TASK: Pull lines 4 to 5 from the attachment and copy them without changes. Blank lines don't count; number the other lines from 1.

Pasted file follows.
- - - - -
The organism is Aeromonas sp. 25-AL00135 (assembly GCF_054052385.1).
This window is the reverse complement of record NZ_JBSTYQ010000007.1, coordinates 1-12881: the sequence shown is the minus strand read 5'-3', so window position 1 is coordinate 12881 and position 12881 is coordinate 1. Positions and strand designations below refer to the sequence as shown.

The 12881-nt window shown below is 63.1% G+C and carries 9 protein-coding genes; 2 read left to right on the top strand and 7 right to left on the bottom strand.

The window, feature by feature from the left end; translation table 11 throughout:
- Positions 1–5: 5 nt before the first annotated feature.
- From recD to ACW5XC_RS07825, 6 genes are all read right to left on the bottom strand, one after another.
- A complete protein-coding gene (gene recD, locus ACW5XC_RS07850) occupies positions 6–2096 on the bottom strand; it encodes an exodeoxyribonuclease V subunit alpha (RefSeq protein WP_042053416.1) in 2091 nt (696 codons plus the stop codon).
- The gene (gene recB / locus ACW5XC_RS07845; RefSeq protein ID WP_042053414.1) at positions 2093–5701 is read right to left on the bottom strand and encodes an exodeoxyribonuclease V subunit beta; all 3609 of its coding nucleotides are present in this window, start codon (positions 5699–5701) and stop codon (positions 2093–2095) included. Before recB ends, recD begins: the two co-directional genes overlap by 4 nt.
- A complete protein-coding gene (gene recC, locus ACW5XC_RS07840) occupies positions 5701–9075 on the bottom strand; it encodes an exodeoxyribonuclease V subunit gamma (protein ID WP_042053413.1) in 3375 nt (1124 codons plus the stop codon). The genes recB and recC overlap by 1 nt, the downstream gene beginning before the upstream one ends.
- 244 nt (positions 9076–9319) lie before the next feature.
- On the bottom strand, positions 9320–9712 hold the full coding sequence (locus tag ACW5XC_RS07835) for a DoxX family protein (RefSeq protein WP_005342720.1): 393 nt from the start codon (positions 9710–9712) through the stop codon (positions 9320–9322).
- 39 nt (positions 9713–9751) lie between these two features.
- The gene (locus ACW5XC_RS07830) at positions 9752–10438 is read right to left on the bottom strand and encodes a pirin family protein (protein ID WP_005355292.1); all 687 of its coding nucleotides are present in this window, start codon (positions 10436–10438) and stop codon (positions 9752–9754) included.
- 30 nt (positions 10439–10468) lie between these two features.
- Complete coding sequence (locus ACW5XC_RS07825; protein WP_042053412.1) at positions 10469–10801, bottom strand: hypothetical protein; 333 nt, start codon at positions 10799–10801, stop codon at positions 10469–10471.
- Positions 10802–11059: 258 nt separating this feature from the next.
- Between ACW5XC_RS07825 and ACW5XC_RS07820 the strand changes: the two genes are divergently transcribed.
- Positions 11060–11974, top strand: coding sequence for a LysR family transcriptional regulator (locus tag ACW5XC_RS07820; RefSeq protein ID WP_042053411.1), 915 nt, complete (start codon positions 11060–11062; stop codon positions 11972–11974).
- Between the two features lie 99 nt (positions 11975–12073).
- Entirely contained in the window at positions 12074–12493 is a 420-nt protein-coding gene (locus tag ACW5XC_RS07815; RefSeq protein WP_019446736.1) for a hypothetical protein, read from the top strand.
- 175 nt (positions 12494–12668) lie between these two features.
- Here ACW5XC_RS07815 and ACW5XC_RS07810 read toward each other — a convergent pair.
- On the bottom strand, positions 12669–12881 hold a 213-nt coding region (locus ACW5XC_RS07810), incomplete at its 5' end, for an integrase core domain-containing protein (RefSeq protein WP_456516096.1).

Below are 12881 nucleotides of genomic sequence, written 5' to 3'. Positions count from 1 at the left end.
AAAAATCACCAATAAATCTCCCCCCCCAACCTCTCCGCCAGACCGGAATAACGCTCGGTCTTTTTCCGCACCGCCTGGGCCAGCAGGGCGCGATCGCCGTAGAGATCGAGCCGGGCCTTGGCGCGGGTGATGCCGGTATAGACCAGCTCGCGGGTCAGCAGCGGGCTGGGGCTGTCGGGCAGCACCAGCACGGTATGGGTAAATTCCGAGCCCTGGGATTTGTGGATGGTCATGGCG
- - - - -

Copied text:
The window, feature by feature from the left end; translation table 11 throughout:
- Positions 1–5: 5 nt before the first annotated feature.